In 2019, the Gallup Poll decided to directly ask the American public about their experiences with UFOs, for one simple reason: semi-credible evidence of their existence was back in the news following Navy reports of pilots seeing bizarre planes traveling at at hyperspeed. The company conducted two surveys, in June and August of 2019. They found that a majority of Americans—60 percent—think UFO sightings can be explained by human activity or natural phenomena vs a full 33 percent think some UFO sightings can be attributed to alien visitation.
“These things would be out there all day,” said Lt. Ryan Graves, an F/A-18 Super Hornet pilot who has been with the Navy for 10 years, who reported sightings of strange objects spinning like a top high in the skies over the East Coast along with other Navy pilots of objects that had no visible engine or infrared exhaust plumes, but that they could reach 30,000 feet and hypersonic speeds. “Keeping an aircraft in the air requires a significant amount of energy. With the speeds we observed, 12 hours in the air is 11 hours longer than we’d expect.”
“While it is still reasonable and conservative to assume that life is most likely to have originated in conditions similar to ours, the vast time differences in potential evolutions render the likelihood of “matching” technologies very slim,” says Silvano P. Colombano at NASA’s Ames Research Center.
In a 2018 paper by Colombano called for a more aggressive search for advanced extraterrestrial life In light of our most recent understanding of the age of the planetary systems that might support life, who thinks we may have missed alien life that’s not a carbon-based organism like Earth’s human species. Colombano said there were certain aspects of UFO sightings that cannot be explained. In his paper published by SETI, he said there may be some signals we have missed when it comes to looking for UFOs.
“We should consider the UFO phenomenon worthy of study in the context of a system with very low signal to noise ratio, but nevertheless with the possibility of challenging some of our assumptions and pointing to new possibilities for communication and discovery.
“We should study UFO reports as a low signal to noise ratio phenomenon. Big Data Analysis could approach several existing data bases such as 130,000 pages of declassified U.S. Air Force documents, National UFO Reporting Center Database and several other international data bases.”
“In the very large amount of ‘noise’ in UFO reporting there may be ‘signals’, however small, that indicate some phenomena that cannot be explained or denied,” Colombano said. The arrival of a UFO could have been overlooked because of the unlikelihood of interstellar travel, he said but this is something he said aliens have mastered.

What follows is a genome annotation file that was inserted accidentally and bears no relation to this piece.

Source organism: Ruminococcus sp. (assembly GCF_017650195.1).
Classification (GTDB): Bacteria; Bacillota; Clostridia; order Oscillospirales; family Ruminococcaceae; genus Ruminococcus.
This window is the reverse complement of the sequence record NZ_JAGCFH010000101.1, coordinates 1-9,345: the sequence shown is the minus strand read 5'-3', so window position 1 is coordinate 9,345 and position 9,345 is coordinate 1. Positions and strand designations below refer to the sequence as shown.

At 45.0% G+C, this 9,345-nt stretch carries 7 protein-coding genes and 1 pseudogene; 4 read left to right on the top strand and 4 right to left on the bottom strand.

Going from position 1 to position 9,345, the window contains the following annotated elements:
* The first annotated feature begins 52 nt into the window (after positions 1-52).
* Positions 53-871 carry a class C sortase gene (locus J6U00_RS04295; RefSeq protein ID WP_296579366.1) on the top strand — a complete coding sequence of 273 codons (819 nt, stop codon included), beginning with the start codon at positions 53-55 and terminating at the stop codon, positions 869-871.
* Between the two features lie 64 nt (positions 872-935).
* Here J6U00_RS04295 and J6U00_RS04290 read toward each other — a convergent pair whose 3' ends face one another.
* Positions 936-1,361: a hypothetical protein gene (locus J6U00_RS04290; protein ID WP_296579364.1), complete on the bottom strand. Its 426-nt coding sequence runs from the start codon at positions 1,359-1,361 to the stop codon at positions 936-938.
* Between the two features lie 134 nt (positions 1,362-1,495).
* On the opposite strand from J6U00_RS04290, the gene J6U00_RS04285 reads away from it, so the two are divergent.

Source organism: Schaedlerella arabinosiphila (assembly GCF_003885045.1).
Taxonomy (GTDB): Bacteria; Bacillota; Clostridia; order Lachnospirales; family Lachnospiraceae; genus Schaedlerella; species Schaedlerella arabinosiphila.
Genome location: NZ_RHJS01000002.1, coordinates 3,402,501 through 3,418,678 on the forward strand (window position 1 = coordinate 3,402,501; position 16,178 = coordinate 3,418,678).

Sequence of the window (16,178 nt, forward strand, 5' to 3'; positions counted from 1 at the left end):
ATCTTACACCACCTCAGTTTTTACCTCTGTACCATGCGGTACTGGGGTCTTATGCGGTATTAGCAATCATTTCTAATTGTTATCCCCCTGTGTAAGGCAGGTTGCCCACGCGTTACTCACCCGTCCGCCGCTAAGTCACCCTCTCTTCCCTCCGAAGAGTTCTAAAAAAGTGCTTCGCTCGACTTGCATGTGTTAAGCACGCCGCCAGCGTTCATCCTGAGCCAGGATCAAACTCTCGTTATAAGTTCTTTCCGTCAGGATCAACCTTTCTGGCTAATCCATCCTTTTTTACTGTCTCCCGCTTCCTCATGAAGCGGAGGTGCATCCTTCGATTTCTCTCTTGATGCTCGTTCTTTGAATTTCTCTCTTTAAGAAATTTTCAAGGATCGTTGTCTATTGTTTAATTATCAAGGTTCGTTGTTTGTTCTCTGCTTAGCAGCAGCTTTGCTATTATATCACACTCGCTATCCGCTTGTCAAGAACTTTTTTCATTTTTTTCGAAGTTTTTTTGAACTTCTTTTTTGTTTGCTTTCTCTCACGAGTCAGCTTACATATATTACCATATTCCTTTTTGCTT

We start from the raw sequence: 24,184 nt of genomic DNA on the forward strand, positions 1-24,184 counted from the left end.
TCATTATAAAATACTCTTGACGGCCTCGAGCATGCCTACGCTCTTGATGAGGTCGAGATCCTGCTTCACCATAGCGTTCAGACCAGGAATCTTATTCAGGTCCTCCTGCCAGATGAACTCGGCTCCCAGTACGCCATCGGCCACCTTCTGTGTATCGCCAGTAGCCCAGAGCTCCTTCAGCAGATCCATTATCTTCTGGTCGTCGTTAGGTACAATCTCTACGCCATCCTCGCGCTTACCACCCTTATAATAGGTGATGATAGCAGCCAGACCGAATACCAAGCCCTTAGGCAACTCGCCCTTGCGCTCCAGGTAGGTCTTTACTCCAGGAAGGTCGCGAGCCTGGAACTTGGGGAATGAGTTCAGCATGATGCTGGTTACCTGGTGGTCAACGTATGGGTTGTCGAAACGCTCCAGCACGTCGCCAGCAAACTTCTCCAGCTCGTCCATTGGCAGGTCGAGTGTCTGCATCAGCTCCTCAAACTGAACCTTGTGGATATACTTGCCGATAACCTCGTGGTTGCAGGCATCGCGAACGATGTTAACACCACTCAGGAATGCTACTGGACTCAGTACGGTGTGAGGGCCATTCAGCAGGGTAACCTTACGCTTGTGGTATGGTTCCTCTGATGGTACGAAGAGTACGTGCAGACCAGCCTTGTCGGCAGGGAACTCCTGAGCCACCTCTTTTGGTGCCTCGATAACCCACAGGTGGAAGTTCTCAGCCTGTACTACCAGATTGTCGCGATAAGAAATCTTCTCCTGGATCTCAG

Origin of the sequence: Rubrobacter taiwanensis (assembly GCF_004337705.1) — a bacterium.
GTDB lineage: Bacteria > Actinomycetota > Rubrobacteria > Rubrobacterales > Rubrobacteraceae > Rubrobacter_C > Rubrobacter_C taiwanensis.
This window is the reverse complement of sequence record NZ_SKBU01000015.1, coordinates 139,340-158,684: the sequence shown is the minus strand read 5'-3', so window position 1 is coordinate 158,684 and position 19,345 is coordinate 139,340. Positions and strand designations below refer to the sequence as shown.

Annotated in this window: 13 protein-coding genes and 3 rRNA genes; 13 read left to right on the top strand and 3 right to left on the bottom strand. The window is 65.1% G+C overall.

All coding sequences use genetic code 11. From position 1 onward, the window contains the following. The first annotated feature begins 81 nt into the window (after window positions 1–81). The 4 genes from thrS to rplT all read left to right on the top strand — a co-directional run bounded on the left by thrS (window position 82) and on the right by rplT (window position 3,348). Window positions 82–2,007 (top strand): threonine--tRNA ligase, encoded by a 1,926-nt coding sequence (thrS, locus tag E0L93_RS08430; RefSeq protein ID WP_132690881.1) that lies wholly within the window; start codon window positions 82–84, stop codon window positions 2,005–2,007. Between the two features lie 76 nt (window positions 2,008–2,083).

In late 2014, reports the New York Times, “a Super Hornet pilot had a near collision with one of the objects, and an official mishap report was filed. Some of the incidents were videotaped, including one taken by a plane’s camera in early 2015 that shows an object zooming over the ocean waves as pilots question what they are watching.”
Now, the Department of Defense has officially released the three videos of unidentified flying objects which have captivated the UFO research community and generated considerable media attention for the last two years. The tantalizing clips, which include the now-iconic ‘Tic Tac video’ (shown above), largely first came to light back in December of 2017 and March of 2018 by way of the landmark New York Times times piece on the Pentagon’s secret UFO program and Tom DeLonge’s To the Stars Academy. Since that time, something of a saga surrounding the videos has unfolded.
Speculation surrounding the origin of the videos came to an end in September of 2019 when the Pentagon confirmed that the footage was genuine and had been filmed from Navy jets.
“After a thorough review, the department has determined that the authorized release of these unclassified videos does not reveal any sensitive capabilities or systems, and does not impinge on any subsequent investigations of military air space incursions by unidentified aerial phenomena,” reported the DoD statement. “To clear up any misconceptions by the public on whether or not the footage that has been circulating was real, or whether or not there is more to the videos.”
“The aerial phenomena observed in the videos,” concluded the statement. “remain characterized as ‘unidentified.'”
“The phenomenon is indeed real,” said Luis Elizondo who ran the U.S. military. hush-hush Advanced Aerospace Threat Identification Program just days after the 22-year Defense Department veteran had submitted a resignation letter to the Pentagon, citing its disregard of “overwhelming evidence”
“Disclosure has already occurred,” said Elizondo. “Disclosure is not an event, it’s a process. My personal belief is that there is very compelling evidence that we may not be alone.”